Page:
In Miami, officers in 2012 hauled off to jail over 1,000 suspected drunken drivers. In the first half of this year — just 327. Up north in Miami Gardens, where officers nabbed 94 inebriated drivers in 2010, cops in the first half of this year cuffed just 16.

In Doral, a police department that focuses heavily on traffic enforcement, the drop has been drastic. In 2010, cops busted 191 drunken drivers. Halfway through this year? Just 34.

Doral Lt. Gary King, who heads traffic enforcement, claims no policies have changed.

“We’re hoping the decrease is because of awareness,” King said. “Hopefully word is getting out that the consequences are very, very severe.”

To be sure, DUI arrests have remained stable with some large police agencies.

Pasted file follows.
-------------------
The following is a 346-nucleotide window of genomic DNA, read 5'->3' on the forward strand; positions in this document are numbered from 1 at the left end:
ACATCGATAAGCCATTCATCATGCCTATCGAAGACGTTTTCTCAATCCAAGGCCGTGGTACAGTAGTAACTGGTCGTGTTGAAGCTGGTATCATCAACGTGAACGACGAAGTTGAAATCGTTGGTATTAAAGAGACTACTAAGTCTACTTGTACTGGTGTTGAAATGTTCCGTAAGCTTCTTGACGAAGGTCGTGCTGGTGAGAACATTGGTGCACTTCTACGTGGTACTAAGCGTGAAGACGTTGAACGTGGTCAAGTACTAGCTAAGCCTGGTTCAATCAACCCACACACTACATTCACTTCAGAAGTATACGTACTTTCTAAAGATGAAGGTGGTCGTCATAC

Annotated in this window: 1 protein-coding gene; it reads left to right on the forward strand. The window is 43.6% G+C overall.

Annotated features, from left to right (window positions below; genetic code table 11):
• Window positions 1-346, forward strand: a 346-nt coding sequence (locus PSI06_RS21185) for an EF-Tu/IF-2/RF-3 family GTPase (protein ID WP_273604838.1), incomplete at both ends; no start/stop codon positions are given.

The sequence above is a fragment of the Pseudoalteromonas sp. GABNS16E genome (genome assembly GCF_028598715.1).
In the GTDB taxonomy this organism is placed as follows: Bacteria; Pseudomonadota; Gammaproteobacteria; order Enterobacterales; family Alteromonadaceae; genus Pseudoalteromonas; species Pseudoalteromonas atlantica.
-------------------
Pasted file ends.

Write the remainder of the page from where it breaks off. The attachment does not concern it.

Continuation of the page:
Arrests from the Florida Highway Patrol in Miami-Dade have increased in recent years. Troopers are slated to finish this year with just under 500 arrests, up from 347 in 2009.

The Miami-Dade Police Department, the largest county law-enforcement agency, is on pace to arrest nearly 1,800 suspected drunken drivers, which would surpass any of its totals in recent years.

Back in Miami Beach, the police department says there is no one overriding reason for the drop. Officials claim public awareness campaigns have worked at stopping motorists from getting behind the wheel while drunk or high.

Increased checkpoints and shuttle services have helped deter DUIs in Miami Beach, according to Chief Martinez.

Court programs

The police union has a different view, claiming that officers are discouraged by a court program started in 2011 called Back on Track, which allows certain first-time DUI offenders to pay fines, complete community service and take classes to have their DUI charge busted down to reckless driving.